7. Rolls, 12

2010 price: $2.12

2011 price: $2.30

Price change: $0.18

Pct. change: 8.5 percent

The price of 12 dinner rolls, the staple opening course at many Thanksgiving dinners, has increased substantially in the past year, jumping 8.5 percent to $2.30. The likely culprit is the rising cost of wheat in the United States, which increased by roughly 45 percent per metric ton from last year.

6. Green Peas, 1 lb.

2010 price: $1.44

2011 price: $1.68

Price change: $0.24

Pct. change: 16.6 percent

When it comes to the debt ceiling, the President says America has to eat its peas. The USA Dry Pea & Lentil Council could not agree more. “We take President Obama’s comment on the need to ‘eat our peas’ as a reference to the first lady’s push to get all Americans to eat a more healthy diet as part of the Let’s Move campaign,” the council’s director of marketing told The Los Angeles Times in July. The national production of peas in this country has dropped precipitously in the past three years from 205,400 acres in 2008 to 108,000 acres in 2010 — a drop of almost 20 percent. Yet, the price per ton has fallen from $357 to $278. Consequently, a pound of green peas now costs 16.6 percent more than it did in 2010.

5. Cubed Stuffing, 14 oz.

2010 price: $2.64

2011 price: $2.88

Price change: $0.24

Pct. change: 9.1 percent

Like most traditional Thanksgiving dishes, stuffing, or dressing, comes in many varieties. In the south, they use day old white bread and cornbread mixed with celery, onion and sausage. Other variations even add oysters to the mix. The traditional cubed stuffing usually consists of toasted bread, chicken broth and onions, all of which have increased in price in the past year. Spring onions, in particular, more than doubled in price.

4. Milk, 1 Gallon Whole

2010 price: $3.24

2011 price: $3.66

Price change: $0.42

Pct. change: 12.9 percent

For the kids sitting at the Thanksgiving dinner table, nothing is better than a cool glass of milk. According to the National Dairy Council, “Children ages 2 – 8 are encouraged to consume two cups of milk or equivalent milk products each day, as recommended by the 2005 Dietary Guidelines for Americans.” The cost of a gallon of milk is up 12.9 percent from last year.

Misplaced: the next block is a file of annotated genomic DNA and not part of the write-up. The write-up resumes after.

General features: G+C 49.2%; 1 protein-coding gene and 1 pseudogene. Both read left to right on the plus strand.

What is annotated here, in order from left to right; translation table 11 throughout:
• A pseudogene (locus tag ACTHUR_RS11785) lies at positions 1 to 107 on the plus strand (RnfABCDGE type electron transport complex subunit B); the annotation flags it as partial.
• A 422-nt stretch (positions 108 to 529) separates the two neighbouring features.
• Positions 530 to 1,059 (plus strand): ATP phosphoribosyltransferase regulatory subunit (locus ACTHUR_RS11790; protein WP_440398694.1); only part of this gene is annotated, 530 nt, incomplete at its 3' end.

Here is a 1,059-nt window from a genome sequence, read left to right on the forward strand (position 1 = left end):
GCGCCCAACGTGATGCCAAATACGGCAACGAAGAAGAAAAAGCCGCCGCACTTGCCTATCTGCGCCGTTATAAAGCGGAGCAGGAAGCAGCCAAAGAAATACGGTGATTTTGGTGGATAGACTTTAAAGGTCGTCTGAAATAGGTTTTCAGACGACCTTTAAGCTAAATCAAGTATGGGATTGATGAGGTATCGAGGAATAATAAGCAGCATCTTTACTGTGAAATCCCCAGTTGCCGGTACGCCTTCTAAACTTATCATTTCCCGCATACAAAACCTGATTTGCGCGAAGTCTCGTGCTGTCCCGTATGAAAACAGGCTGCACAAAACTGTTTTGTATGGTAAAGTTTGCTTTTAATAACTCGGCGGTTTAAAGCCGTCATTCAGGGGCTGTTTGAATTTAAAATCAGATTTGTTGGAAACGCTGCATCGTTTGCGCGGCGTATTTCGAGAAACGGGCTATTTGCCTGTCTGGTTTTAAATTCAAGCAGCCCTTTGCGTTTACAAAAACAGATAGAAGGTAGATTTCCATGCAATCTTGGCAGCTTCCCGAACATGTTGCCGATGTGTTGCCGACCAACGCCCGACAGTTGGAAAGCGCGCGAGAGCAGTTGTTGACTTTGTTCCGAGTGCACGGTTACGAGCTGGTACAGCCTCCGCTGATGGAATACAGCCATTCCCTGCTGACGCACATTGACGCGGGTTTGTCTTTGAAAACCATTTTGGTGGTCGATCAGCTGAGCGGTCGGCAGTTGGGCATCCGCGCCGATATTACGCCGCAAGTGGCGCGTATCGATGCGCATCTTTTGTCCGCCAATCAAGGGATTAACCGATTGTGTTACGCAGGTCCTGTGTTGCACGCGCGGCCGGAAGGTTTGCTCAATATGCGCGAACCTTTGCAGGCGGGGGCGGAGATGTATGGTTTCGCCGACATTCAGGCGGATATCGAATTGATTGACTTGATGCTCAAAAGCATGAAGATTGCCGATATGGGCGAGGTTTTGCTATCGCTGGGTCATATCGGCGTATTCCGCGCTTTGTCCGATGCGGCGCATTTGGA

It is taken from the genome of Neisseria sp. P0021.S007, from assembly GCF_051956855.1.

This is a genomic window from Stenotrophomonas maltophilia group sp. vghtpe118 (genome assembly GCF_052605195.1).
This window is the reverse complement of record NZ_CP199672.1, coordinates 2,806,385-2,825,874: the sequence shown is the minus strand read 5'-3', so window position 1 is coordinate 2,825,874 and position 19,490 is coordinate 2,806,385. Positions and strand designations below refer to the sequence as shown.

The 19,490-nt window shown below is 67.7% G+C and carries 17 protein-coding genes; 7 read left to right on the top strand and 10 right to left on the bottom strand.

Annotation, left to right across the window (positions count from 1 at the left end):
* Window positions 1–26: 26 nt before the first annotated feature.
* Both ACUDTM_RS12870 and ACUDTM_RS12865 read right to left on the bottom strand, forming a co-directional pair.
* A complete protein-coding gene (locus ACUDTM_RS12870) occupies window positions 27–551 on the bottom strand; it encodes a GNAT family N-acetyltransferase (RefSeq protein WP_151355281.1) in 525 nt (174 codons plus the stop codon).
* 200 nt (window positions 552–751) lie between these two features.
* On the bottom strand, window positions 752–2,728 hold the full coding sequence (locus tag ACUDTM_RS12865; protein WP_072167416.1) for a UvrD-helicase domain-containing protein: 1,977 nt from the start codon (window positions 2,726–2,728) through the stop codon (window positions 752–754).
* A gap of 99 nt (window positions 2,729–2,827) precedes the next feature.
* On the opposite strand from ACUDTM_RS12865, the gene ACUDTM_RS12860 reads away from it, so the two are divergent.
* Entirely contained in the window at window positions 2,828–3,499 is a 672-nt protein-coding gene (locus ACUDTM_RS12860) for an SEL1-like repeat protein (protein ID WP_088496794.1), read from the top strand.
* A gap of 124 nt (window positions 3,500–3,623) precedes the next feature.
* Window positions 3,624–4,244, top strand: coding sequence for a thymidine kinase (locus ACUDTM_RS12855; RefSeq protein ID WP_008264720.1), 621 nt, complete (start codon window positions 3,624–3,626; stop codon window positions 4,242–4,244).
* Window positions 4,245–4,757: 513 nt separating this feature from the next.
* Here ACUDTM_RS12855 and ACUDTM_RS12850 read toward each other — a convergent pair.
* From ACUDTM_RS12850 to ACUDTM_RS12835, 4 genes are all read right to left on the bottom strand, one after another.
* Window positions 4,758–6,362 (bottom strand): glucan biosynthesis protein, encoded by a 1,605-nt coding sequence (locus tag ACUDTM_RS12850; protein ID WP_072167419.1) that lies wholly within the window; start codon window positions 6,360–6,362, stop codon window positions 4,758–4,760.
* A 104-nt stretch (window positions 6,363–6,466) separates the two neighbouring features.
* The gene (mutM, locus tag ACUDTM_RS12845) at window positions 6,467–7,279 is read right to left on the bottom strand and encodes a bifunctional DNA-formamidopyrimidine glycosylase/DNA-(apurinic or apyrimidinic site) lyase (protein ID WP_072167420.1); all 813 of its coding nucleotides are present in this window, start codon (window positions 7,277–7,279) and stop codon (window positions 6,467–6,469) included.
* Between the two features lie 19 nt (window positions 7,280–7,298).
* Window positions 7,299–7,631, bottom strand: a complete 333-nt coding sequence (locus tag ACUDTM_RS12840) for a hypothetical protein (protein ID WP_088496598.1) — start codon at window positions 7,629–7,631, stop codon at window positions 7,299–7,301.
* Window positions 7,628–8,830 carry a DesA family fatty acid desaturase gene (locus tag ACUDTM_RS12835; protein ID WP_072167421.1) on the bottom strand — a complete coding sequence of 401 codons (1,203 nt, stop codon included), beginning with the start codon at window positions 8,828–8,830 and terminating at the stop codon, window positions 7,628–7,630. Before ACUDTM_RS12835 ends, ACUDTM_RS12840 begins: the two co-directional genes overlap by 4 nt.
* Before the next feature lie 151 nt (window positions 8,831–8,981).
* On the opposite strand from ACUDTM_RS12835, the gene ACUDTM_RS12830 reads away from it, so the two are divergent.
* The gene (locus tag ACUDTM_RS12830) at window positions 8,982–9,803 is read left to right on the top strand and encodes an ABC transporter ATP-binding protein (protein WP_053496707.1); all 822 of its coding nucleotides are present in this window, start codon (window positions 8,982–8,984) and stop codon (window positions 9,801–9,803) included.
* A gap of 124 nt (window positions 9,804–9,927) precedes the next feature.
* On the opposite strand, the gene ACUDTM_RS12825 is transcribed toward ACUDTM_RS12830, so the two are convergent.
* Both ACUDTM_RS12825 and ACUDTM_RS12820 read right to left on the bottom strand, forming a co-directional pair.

3. Whipping Cream, 0.5 pints

2010 price: $2.62

2011 price: $3.03

Price change: $0.41

Pct. change: 15.2 percent

No pumpkin pie is complete without a hefty dollop of whipped cream. The price of milk has nearly doubled since 2009. A half-pint of whipping cream, according to the survey, costs $0.41 more than it did last year. That amounts to a 15.2 percent increase.

2. Pumpkin Pie Mix, 30-oz.

2010 price: $2.62

2011 price: $3.03

Price change: $0.41

Pct. change: 15.6 percent

It was a bad season for American-grown pumpkins. Generally damp conditions and terrible storms — including Hurricane Irene a few months ago — have decimated parts of the Northeast’s crop. Partially as a result, the cost of two 15-oz. cans of pumpkin pie mix is up $0.41, more than a 15 percent increase.

1. Turkey, 16-lb.

2010 price: $17.66

2011 price: $21.57

Price change: $3.91

Pct. change: 22.1 percent

According to the USDA, 248 million turkeys were raised in the U.S. this year, 4 million more than last year. The largest percentage of these birds was raised in Minnesota, which produced 46.5 million turkeys this year. Despite the increase in production, the cost of a single 16-pound bird is up by nearly $4, or 22 percent, from 2010.

(Michael B. Sauter/Becket Adams—24/7 Wall St./The Blaze)